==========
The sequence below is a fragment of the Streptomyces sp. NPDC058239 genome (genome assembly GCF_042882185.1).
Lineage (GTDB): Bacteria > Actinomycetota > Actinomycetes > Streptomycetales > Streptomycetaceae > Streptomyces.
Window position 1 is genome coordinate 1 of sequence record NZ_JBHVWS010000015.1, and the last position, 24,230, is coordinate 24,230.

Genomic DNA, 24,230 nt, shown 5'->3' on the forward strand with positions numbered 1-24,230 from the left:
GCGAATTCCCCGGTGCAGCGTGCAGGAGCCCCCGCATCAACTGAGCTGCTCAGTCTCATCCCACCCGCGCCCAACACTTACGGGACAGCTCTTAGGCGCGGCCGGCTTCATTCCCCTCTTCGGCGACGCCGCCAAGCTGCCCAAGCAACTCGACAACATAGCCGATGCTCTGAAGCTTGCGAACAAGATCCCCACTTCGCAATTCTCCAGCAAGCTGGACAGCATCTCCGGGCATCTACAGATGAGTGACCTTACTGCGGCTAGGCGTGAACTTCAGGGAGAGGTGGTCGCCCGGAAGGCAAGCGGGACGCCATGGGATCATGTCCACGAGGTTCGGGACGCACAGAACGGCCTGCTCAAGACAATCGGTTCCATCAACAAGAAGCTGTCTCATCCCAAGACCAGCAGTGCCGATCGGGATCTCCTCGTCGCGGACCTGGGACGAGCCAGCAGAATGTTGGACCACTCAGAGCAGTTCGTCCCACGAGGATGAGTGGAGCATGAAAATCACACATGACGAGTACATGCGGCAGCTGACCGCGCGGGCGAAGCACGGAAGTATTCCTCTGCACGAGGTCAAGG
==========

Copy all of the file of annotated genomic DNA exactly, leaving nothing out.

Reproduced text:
The sequence below is a fragment of the Streptomyces sp. NPDC058239 genome (genome assembly GCF_042882185.1).
Lineage (GTDB): Bacteria > Actinomycetota > Actinomycetes > Streptomycetales > Streptomycetaceae > Streptomyces.
Window position 1 is genome coordinate 1 of sequence record NZ_JBHVWS010000015.1, and the last position, 24,230, is coordinate 24,230.

Genomic DNA, 24,230 nt, shown 5'->3' on the forward strand with positions numbered 1-24,230 from the left:
GCGAATTCCCCGGTGCAGCGTGCAGGAGCCCCCGCATCAACTGAGCTGCTCAGTCTCATCCCACCCGCGCCCAACACTTACGGGACAGCTCTTAGGCGCGGCCGGCTTCATTCCCCTCTTCGGCGACGCCGCCAAGCTGCCCAAGCAACTCGACAACATAGCCGATGCTCTGAAGCTTGCGAACAAGATCCCCACTTCGCAATTCTCCAGCAAGCTGGACAGCATCTCCGGGCATCTACAGATGAGTGACCTTACTGCGGCTAGGCGTGAACTTCAGGGAGAGGTGGTCGCCCGGAAGGCAAGCGGGACGCCATGGGATCATGTCCACGAGGTTCGGGACGCACAGAACGGCCTGCTCAAGACAATCGGTTCCATCAACAAGAAGCTGTCTCATCCCAAGACCAGCAGTGCCGATCGGGATCTCCTCGTCGCGGACCTGGGACGAGCCAGCAGAATGTTGGACCACTCAGAGCAGTTCGTCCCACGAGGATGAGTGGAGCATGAAAATCACACATGACGAGTACATGCGGCAGCTGACCGCGCGGGCGAAGCACGGAAGTATTCCTCTGCACGAGGTCAAGG